Date: 2009
  13. By: Ghemawat, Pankaj (IESE Business School); Llano, Carlos (Universidad Autonoma de Madrid); Requena, Francisco (Universidad de Valencia)
    Abstract: Studies of competitiveness tend to focus on a local economy's global interactions, particularly its international trade. But for countries that are at least mid-sized (such as Spain), interregional trade tends to be as large as or significantly larger than international trade. The case of Catalonia illustrates the importance of interregional flows in truly analyzing and devising strategies for a region's external competitiveness. Accounting for interregional trade changes and performing analyses of Catalonia's overall merchandise trade balance, which sectors generate external surpluses as opposed to deficits, and who Catalonia's key trading partners are, and the use of a gravity-model approach to estimate external border effects at the regional level for Catalonia and the rest of Spain, reveal significant variations by sector and by trading partner, generally higher external border effects for exports than imports, and declines in border effects over time - but with a discernible flattening in recent years.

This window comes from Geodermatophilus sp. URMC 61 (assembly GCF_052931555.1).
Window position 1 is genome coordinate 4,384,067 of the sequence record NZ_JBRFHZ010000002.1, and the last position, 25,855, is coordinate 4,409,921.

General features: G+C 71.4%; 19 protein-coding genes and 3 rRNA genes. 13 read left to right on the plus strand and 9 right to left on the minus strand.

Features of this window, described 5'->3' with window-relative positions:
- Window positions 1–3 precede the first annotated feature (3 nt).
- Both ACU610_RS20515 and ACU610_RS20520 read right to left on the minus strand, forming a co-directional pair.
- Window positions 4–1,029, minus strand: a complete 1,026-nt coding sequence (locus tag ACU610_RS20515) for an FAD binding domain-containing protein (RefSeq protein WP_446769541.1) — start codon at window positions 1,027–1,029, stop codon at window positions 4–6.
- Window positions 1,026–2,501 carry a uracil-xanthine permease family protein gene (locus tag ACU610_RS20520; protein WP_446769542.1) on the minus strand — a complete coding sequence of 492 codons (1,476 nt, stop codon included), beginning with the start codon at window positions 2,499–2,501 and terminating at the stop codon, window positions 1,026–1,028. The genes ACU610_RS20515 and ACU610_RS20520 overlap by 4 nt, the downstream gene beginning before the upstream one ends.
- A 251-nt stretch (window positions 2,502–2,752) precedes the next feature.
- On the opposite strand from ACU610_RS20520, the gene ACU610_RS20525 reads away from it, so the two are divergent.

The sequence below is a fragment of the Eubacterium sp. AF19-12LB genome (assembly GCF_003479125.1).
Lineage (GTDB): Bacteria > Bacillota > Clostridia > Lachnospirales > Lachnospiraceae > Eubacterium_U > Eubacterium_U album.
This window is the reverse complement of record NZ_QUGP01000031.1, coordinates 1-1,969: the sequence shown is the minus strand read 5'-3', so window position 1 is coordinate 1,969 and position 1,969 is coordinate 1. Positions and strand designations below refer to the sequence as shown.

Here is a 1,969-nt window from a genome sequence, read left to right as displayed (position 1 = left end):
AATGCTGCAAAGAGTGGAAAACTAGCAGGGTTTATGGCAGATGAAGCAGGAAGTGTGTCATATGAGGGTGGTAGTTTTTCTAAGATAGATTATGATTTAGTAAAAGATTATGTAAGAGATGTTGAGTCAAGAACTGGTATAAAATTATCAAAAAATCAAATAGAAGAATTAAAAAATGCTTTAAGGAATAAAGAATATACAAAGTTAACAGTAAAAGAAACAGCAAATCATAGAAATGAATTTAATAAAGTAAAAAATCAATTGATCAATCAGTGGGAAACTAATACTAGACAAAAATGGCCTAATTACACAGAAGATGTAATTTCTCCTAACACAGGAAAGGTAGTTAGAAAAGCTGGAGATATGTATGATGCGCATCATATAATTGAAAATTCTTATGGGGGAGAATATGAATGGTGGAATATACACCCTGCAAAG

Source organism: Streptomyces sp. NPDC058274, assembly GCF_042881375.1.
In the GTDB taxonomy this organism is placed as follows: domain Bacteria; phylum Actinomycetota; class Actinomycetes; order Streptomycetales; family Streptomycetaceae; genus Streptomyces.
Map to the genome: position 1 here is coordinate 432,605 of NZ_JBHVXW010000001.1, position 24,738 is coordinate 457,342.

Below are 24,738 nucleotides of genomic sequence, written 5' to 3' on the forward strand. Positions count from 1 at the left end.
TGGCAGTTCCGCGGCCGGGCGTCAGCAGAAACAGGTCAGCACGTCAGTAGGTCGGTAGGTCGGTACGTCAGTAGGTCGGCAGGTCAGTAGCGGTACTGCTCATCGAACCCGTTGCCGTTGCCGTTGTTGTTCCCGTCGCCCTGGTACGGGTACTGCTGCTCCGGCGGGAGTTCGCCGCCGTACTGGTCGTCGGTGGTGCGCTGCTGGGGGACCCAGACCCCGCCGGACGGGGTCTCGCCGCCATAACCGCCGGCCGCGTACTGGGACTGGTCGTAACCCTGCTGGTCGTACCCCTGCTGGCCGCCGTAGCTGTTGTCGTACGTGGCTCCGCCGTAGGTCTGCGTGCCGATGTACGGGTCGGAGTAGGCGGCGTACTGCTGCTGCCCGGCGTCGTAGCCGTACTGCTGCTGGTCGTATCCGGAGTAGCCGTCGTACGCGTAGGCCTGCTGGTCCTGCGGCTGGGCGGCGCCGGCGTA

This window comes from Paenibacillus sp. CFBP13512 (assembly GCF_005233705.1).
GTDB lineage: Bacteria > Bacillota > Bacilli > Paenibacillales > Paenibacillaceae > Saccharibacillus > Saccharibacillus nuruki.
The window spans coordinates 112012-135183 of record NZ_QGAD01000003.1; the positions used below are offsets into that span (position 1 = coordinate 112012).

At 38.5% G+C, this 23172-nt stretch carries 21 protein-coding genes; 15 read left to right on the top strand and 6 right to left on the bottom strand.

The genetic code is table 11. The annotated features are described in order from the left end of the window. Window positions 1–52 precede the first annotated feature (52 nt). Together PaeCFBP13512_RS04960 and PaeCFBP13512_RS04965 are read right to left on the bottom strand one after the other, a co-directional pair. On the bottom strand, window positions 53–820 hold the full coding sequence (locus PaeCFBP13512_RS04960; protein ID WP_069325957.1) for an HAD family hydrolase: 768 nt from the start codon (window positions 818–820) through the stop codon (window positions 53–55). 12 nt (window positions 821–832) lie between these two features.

Keywords: Border Effect; Gravity Model; Interregional trade; transport flows;
    JEL: F14 F17 F21 L14
    Date: 2009–07–11